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No Stitches in Time

Before the onset of the monsoon, we had called the attention of the government in several editorials to potholes that had appeared on several major roads in Imphal, warning that if these were not mended in time, the monsoon waters would wash away the rather thin bitumen linings in and around these potholes, damaging the roads much more extensively. Despite these urgent appeals, the government refused to pay any heed, and now the conditions of these roads are there for everybody to see. One of the worst damaged areas is the one adjacent to the Andro Parking on the eastern side of the All India Radio, Imphal complex. There was a huge unattended pothole here for a long time and once it started raining, water accumulated in it and seeped into the earth and pebble bed the road rested on and weakened its foundation. The road has since been literally washed away leaving huge pits, and because these are now filled with rainwater, are virtually invisible, therefore extremely hazardous for motorists. Now that the thin bitumen cover has been washed away and the innards exposed for public view, even sycophants of the powers that be will think twice before defending the quality of work put into the making of these roads. Other than the Andro Parking area, the Uripok Road at the base of the B.T. Road flyover has to be seen to be believed. This relatively recently made road is now reduced to a dirt road. The RIMS Road from Nagamapal all the way to the point where it joins the Uripok Road is another stretch that would put anybody in a depression.

Much of these damages, and the consequent inconveniences and dangers thrust on thousands of ordinary commuters everyday could have been saved if the authorities paid heed to the timeless saying that a stitch in time saves nine. The cost to the state exchequer that would have been saved by such prudence is imaginable too. But then, as they say public property is nobody’s property, and those in the government who are entrusted precisely with these public properties are the ones who care the least about their charge. If this were not so, what we are now seeing in the capital Imphal would not have been possible. Furthermore, if this is what is happening in the capital, anybody can imagine what is happening in districts, the remote ones in particular. Yet, despite the obvious failure, and despite the avoidable waste of public funds, nobody will be held accountable for the mess. None of those involved in building these roads too would be fazed by the fact that the roads they built cannot stand the test of even one monsoon. Nobody takes pride in the work they do anymore, neither those actually contracted to do the job, nor those who awarded them these contracts, nor those entrusted to certify the compliance of standard of the jobs done. What everyone in the chain would have been interested in would undoubtedly be lining their pockets from the collaborative spinoffs they create from the entire process. In fact, it would not be very wrong to presume that there is a vested interest at work in building these roads not too well so that they are rebuilt practically every year so that the cycle of collaborative looting of public funds is ensured.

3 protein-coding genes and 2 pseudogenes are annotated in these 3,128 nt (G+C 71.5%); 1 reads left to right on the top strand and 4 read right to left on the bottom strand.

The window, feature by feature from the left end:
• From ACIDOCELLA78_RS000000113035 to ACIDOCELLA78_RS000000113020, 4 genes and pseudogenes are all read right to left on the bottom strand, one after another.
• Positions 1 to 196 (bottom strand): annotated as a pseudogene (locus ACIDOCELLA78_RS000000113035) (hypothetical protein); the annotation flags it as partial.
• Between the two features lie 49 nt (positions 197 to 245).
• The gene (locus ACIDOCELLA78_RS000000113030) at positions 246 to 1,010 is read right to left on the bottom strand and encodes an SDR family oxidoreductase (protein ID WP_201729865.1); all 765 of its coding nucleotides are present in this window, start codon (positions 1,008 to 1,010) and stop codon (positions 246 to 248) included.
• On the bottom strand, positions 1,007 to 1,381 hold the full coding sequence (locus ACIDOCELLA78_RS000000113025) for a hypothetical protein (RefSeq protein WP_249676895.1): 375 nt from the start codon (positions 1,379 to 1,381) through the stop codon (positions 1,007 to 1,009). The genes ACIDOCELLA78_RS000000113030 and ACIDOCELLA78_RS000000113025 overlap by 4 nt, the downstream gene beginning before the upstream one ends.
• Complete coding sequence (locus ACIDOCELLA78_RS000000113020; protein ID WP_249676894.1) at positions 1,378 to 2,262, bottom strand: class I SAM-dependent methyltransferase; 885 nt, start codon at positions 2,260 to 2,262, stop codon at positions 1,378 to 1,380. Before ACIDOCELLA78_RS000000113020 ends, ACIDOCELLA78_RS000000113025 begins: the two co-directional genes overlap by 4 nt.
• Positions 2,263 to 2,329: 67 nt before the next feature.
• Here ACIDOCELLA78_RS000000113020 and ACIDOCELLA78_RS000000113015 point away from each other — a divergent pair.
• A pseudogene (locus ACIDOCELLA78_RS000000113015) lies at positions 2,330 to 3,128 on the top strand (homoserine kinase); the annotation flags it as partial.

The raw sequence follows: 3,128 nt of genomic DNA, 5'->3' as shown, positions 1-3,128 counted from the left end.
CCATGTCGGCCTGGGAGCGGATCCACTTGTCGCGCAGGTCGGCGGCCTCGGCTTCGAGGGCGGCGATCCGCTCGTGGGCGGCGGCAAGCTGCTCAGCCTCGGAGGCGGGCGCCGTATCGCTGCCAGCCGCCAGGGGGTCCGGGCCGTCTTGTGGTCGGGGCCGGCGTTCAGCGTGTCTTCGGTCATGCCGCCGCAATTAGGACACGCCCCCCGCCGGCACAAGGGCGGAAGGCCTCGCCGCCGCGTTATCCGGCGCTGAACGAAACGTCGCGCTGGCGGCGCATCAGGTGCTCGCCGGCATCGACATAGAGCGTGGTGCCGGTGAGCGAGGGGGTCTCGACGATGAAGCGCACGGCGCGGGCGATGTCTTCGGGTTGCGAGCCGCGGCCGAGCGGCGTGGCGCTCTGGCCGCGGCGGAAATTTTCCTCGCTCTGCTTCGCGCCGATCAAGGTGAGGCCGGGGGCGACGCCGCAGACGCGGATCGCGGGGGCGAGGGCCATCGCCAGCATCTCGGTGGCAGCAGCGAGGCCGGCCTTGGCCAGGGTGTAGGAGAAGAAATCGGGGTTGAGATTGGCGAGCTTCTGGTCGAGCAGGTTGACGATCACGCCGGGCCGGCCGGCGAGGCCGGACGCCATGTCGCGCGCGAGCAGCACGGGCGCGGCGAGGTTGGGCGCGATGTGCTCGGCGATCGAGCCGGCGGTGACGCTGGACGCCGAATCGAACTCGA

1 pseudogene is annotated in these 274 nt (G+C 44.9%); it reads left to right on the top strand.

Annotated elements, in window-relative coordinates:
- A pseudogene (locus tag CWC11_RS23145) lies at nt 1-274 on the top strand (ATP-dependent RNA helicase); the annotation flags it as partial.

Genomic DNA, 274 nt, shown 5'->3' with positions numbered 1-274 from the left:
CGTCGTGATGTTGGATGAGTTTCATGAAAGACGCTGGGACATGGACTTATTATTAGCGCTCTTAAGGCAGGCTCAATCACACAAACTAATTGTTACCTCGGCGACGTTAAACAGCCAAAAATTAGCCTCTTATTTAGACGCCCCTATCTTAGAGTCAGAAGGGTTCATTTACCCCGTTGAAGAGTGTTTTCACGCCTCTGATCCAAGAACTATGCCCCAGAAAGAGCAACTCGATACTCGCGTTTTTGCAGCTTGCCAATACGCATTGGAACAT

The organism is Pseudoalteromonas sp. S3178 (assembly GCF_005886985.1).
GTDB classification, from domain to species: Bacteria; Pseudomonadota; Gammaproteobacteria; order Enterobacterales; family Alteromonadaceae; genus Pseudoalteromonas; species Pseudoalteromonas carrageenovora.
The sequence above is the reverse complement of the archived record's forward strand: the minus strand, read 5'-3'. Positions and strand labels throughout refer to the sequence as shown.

This is depressing. But this is also unfortunately what Manipur has become. It has lost all sense of social altruism and those leading the charge are those in power. But the call now must be not of witch hunting. It is not too late to make amends. Let a new work culture be introduced in the state. The effort has to begin with the government. It must first of all strive to introduce some structural changes apart from a stricter monitoring system of its infrastructure construction works. In this regard, it is surprising that in all of its developmental projects, including road construction, the government has not thought of factoring in the cost for maintenance. Nothing lasts forever, however well built, but the government should have known their longevity is directly proportional to the quality of their upkeep. The maintenance does not have to be always major overhauls, but mending little patches of damages so as to prevent them from setting off a progressive and ultimately total atrophy. The road stretch near the Andro Parking and the Uripok Road at the base of the BT Flyover are two loud example of this serious and indeed criminal oversight of the government. What has happened cannot be undone, but we at least hope the government would take note of the matter and do the needful so as to prevent a repeat. But then, we suppose this appeal would probably be as ridiculous as asking compulsive kleptomaniacs not to steal.



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